0 item(s) - $0.00
You have no items in your shopping cart.

Light Cycles Explained

Many flowering plants, Cannabis among them, are what are known as "diurnal" plants—they use the cycle between day and night to trigger their growth patterns. This is important to understand when growing plants indoors so that your crop management takes this cycle into account.

There are two phases to the growth of most flowering plants: vegetative and flowering. The vegetating cycle focuses on establishing a solid root system, a strong main trunk, and ample foliage to absorb the light that’s essential to the photosynthetic process.

If you're starting from seed, you can get by with less light intensity until active growth starts; heat is more an issue. Keep the seed bed warm, but not hot, and give enough light to nourish the seedlings without scorching them. If you're starting seeds full-spectrum LED grow lights are a good choice because they give all the light needed without overheating concerns. Insufficient light will result in tall plants with long internodes, so don't use a weak light that causes the seedlings to reach for it, creating "stretch."

Once plants are established and in the vegetative phase, they require plenty of light in the right frequencies to stimulate growth. Outdoors, the sun provides more than enough light in all frequencies, but indoors, it’s up to the grower to give plants the quality of light they need. Leafy plants like Cannabis want a good amount of blue and red light in the proper wavelengths for optimal growth and bud production, and while mixing various light sources can approximate it, the simplest and ultimately most economical way is through the use of properly designed full-spectrum LED grow lights such as our LED grow lights featuring the Phyto-Genesis Spectrum™.

A lesser known and often overlooked process in plants is what is known as phototropism. It's the process by which a plant locates its light source and turns toward it to gather the most energy. It's triggered by blue light, and an insufficient amount will cause the plant to stretch toward the light source and become leggy and weak. This is an important consideration in your choice of lights because high pressure sodium (HPS) lamps don't emit enough blue light for proper phototropism. You can solve this with metal halide lamps during the vegetative stage, but here again, full-spectrum LED lights eliminate the need to change light sources during the growing cycle, which has other benefits as well.

While Cannabis plants don't have a "sleep cycle" per se, many growers feel that at least some time in the dark lets them relax and catch up on some other processes that improve plant quality such as root development. At the minimum, Cannabis plants require less than 12 hours of dark to stay in the vegetative cycle, so a good approach is 18 hours on and 6 hours off during vegetation. At the very least, it will save considerably on energy used for lighting and ventilation with very little effect on plant growth.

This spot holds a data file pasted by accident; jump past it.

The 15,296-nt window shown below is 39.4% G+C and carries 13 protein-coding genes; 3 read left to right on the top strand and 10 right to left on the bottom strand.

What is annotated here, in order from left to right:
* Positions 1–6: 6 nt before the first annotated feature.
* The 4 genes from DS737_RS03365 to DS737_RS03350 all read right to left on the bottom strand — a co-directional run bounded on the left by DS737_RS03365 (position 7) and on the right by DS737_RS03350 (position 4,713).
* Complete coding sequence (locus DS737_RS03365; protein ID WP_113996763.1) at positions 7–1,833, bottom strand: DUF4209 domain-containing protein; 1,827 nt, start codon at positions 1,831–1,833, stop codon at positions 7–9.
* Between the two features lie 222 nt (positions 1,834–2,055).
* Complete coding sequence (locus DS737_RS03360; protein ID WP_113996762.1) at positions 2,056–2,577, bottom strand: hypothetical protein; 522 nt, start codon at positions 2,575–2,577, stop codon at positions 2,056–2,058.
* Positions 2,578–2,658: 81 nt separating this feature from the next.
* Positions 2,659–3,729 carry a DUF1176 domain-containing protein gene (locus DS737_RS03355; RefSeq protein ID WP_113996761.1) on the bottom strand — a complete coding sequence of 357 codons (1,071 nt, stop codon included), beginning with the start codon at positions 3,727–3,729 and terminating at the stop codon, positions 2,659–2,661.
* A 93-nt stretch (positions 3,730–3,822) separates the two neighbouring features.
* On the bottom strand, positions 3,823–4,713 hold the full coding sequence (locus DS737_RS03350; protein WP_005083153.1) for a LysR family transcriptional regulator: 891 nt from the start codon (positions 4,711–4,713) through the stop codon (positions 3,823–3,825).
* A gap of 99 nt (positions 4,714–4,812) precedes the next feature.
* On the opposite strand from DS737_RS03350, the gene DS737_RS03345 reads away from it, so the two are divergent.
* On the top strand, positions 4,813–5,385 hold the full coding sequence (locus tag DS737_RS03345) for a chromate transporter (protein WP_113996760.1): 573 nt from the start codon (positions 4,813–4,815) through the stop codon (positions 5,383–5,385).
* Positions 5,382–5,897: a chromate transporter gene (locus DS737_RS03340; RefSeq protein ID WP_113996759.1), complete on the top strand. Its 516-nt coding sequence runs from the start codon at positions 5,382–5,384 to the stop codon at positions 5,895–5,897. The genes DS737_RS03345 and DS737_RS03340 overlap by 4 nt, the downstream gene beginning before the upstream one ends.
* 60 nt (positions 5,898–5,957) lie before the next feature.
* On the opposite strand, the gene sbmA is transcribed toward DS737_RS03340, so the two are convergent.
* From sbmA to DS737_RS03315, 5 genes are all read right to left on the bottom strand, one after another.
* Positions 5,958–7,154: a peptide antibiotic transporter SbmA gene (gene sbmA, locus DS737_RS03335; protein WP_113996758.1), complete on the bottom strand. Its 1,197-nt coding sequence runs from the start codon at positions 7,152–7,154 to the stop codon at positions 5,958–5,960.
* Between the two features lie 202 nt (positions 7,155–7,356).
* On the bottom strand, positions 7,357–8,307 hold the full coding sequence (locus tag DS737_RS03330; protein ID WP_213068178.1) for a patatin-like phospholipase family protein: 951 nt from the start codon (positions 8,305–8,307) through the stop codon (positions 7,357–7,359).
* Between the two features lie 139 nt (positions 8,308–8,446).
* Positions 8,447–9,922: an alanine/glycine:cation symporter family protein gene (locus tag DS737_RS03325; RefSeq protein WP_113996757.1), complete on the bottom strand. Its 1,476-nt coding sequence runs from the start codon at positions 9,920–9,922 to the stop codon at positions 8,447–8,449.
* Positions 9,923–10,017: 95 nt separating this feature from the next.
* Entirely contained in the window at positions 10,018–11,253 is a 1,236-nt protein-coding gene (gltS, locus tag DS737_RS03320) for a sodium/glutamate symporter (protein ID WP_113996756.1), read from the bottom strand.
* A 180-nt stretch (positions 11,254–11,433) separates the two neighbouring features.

The flowering phase in Cannabis is triggered by the light/dark cycle. It is started by changing your cycle to 12 hours on and 12 hours off. During this phase, the plants will continue to grow vigorously and require even more light because of their size. Some growers switch to HPS at this time because the plants need more red light than they did previously, but with full-spectrum LED grow lights, the need to change sources is eliminated, saving grow light time, bother, and money as well as the need to control the large amount of heat produced by HPS lamps.

While it's possible to give plants too much light, it's not likely with an indoor grow room because you would likely overheat it and waste energy. Practically speaking, a minimum of 37 watts per square foot is a minimum, and 65-75 watts is your upper limit for our LED grow lights. Keep in mind you need more watts per square foot when using other lighting technologies such as HPS or MH, or even when using other LED grow lights that aren’t fully optimized with the Phyto-Genesis Spectrum™.

Rather than bogging down in botany, keep your growing simple by following three guidelines: use full-spectrum LED grow lights for all cycles, keep them on at least 18 hours during vegetative growth, and cut back to 12 on and 12 off for flowering. Then sit back and enjoy your harvest.

LED grow lights are the clear choice for serious growers of indoor vegetation of nearly any type. For 5 years Black Dog LED has set the standard for high-power LED grow lights, combining performance, design and innovation unmatched in the indoor garden industry. We are a 100% research-based company whose mission is to design the best indoor plant grow lights, outperforming all other types of HID, induction, plasma, fluorescent and LED grow lighting.